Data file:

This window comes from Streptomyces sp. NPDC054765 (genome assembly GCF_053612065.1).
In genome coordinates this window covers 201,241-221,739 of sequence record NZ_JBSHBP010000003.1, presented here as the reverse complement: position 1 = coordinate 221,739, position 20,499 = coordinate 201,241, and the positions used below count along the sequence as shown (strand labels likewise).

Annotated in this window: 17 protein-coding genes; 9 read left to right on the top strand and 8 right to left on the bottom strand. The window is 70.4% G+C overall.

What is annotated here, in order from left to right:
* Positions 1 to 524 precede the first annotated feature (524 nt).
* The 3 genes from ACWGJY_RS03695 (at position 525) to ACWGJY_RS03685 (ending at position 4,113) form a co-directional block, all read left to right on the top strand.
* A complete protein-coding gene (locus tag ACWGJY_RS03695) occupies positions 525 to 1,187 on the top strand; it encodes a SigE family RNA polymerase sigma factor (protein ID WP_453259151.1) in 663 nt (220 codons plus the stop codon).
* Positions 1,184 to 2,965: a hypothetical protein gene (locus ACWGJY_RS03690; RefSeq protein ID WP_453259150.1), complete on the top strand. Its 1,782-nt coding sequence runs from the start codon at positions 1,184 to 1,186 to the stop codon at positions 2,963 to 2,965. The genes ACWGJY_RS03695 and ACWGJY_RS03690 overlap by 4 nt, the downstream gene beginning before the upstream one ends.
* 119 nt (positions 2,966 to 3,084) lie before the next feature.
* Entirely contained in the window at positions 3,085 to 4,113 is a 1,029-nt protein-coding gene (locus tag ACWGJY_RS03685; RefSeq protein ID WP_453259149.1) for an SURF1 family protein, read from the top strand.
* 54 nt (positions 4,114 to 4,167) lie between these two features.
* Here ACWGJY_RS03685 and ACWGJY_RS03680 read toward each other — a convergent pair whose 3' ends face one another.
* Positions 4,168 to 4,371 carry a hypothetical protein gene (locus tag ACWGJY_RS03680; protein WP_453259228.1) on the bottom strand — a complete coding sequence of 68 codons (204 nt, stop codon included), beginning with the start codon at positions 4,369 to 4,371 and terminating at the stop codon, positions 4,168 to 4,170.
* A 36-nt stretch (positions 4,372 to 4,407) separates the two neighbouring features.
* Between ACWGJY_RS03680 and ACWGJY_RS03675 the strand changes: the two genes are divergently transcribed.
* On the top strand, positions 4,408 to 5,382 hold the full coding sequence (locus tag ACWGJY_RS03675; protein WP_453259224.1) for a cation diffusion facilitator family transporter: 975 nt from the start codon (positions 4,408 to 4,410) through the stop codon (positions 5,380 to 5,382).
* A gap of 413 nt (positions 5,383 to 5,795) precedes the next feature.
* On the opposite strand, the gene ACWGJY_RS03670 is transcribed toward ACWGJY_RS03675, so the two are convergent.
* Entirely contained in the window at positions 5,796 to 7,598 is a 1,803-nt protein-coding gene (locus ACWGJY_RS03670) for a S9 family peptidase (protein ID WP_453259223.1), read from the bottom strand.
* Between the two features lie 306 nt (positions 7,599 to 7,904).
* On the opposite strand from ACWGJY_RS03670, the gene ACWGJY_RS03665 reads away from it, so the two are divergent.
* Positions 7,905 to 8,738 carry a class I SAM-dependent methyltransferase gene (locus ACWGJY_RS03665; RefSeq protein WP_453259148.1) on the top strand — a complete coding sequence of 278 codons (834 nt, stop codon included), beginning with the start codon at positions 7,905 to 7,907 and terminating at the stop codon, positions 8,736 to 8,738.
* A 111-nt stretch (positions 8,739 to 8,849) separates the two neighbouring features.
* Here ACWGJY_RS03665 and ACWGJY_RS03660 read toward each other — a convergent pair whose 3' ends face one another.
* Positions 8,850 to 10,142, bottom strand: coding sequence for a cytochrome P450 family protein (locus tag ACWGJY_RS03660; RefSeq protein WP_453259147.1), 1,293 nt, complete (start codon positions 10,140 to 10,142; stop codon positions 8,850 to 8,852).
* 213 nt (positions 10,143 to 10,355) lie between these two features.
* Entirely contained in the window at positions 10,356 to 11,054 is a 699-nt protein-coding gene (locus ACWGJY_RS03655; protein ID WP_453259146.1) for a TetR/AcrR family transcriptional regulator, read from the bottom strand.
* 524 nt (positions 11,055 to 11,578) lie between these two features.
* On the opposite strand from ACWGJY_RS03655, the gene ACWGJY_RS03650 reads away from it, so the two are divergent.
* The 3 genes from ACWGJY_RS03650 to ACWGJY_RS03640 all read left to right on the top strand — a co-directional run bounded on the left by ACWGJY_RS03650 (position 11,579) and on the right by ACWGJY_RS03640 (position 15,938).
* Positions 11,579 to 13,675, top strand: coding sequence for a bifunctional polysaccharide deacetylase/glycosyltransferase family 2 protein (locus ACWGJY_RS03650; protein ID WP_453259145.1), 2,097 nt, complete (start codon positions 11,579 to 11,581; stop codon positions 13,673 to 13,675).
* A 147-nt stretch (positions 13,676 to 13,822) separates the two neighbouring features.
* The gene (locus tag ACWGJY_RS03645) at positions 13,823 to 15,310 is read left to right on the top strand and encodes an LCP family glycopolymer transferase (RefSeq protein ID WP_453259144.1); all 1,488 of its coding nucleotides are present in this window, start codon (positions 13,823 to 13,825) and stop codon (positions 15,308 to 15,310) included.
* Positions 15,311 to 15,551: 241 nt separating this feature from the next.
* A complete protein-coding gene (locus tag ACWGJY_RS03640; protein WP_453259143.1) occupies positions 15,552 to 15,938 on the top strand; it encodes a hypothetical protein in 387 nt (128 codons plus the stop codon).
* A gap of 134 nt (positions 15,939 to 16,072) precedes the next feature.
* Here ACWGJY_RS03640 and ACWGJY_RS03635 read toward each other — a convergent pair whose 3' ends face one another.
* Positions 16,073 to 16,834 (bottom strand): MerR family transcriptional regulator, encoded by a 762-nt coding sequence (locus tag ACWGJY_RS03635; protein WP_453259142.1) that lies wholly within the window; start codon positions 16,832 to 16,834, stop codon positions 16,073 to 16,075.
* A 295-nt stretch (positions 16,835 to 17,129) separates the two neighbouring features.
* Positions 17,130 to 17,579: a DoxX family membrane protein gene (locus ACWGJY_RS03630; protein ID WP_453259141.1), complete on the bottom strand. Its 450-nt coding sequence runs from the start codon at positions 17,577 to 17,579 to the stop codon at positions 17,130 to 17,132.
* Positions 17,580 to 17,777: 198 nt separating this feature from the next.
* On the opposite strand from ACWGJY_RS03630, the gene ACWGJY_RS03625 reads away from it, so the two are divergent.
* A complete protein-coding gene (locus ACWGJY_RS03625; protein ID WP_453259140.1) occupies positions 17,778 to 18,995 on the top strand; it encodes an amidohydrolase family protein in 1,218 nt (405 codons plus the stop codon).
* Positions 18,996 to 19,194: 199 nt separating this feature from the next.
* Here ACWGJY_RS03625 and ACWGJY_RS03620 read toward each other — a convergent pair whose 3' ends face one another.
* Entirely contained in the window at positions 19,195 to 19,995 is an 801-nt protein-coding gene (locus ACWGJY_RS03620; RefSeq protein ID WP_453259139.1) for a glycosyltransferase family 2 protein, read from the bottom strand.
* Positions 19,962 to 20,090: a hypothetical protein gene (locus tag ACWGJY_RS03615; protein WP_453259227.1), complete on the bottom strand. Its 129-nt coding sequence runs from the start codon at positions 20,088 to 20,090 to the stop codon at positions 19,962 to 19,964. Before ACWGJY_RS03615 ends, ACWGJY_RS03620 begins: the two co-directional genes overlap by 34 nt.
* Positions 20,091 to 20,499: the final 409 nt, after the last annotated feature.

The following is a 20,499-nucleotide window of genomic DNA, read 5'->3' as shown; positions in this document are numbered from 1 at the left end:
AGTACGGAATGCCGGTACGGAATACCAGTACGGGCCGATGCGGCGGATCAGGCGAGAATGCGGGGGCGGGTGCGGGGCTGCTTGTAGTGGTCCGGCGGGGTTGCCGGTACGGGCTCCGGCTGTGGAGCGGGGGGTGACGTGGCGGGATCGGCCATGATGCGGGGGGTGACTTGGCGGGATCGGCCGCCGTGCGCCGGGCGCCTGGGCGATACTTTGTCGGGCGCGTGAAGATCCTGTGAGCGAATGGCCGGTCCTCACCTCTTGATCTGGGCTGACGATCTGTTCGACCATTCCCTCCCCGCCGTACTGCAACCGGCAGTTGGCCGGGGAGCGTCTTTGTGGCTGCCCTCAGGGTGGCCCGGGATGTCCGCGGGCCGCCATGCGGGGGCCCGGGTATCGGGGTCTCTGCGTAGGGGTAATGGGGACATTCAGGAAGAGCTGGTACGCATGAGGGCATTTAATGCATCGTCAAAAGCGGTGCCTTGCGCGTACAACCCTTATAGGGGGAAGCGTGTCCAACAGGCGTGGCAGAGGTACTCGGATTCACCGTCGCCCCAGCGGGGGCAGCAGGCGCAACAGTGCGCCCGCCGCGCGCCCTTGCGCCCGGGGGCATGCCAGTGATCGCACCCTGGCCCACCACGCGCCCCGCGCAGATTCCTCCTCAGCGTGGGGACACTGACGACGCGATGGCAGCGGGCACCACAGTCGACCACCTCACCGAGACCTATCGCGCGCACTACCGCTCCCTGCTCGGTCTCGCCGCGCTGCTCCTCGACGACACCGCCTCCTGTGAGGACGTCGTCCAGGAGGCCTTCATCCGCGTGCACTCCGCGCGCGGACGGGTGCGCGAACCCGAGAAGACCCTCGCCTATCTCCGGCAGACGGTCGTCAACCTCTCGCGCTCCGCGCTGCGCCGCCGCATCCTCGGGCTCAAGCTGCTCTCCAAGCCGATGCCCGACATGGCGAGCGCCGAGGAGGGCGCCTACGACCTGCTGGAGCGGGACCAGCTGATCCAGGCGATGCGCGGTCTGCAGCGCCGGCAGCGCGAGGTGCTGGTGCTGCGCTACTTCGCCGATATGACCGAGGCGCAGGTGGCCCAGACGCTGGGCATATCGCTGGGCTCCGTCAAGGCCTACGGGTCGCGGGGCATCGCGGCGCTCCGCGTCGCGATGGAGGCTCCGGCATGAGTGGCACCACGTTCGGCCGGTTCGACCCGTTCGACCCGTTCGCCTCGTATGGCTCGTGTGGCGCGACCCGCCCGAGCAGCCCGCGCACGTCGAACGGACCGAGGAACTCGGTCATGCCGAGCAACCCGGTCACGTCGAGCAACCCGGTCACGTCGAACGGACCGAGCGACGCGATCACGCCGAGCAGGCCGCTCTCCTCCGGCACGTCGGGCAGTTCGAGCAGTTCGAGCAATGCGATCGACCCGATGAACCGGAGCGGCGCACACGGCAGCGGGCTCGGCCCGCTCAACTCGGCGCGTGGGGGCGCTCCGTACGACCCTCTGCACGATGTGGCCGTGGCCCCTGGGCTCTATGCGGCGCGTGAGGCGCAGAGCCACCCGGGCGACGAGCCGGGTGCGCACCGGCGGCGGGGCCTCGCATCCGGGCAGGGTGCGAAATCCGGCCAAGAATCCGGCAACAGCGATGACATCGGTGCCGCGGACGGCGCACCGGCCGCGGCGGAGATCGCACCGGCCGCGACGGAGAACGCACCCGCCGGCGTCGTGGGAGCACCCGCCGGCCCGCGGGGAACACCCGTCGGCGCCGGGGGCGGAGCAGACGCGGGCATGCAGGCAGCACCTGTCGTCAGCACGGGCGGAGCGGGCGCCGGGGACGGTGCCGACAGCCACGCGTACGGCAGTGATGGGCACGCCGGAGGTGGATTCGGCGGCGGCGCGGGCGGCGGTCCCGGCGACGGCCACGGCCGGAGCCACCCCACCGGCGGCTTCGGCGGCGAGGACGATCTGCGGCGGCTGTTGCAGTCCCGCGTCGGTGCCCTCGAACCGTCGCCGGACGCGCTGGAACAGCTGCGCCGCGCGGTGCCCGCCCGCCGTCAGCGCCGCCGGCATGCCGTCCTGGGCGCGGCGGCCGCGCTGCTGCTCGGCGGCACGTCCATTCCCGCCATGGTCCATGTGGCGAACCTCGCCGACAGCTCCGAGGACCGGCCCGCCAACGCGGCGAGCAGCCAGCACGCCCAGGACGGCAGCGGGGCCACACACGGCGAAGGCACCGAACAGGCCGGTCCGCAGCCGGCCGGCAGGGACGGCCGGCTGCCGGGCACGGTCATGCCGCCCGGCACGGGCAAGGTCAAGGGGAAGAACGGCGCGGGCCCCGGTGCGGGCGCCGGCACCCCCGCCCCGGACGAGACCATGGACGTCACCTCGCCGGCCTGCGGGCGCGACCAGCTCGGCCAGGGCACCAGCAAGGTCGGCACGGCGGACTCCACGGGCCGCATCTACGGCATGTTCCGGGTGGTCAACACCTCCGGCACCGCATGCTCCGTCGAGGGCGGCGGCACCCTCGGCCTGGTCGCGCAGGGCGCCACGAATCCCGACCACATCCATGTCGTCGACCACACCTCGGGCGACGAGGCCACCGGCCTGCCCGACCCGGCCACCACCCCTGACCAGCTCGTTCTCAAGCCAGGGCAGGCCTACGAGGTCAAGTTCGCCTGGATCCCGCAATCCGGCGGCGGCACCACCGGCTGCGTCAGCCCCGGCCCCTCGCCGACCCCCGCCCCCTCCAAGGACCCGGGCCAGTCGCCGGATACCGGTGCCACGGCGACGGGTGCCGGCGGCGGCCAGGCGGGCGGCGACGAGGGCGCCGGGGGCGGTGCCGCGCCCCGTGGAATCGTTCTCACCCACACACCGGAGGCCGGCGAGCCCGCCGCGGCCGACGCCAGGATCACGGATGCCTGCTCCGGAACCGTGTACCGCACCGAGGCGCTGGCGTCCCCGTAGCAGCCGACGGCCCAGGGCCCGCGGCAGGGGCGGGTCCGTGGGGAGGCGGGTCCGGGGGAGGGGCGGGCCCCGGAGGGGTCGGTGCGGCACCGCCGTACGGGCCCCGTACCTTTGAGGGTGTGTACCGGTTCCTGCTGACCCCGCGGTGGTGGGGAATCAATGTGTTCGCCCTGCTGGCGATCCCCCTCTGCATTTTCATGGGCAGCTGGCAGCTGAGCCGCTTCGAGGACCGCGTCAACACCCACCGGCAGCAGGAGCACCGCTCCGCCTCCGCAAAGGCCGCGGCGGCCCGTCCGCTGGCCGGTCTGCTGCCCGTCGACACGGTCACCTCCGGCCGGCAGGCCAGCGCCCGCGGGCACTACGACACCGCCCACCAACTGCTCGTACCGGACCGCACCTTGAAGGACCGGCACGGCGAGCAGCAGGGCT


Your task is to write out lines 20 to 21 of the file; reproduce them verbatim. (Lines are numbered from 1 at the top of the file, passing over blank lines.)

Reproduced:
* Between the two features lie 306 nt (positions 7,599 to 7,904).
* On the opposite strand from ACWGJY_RS03670, the gene ACWGJY_RS03665 reads away from it, so the two are divergent.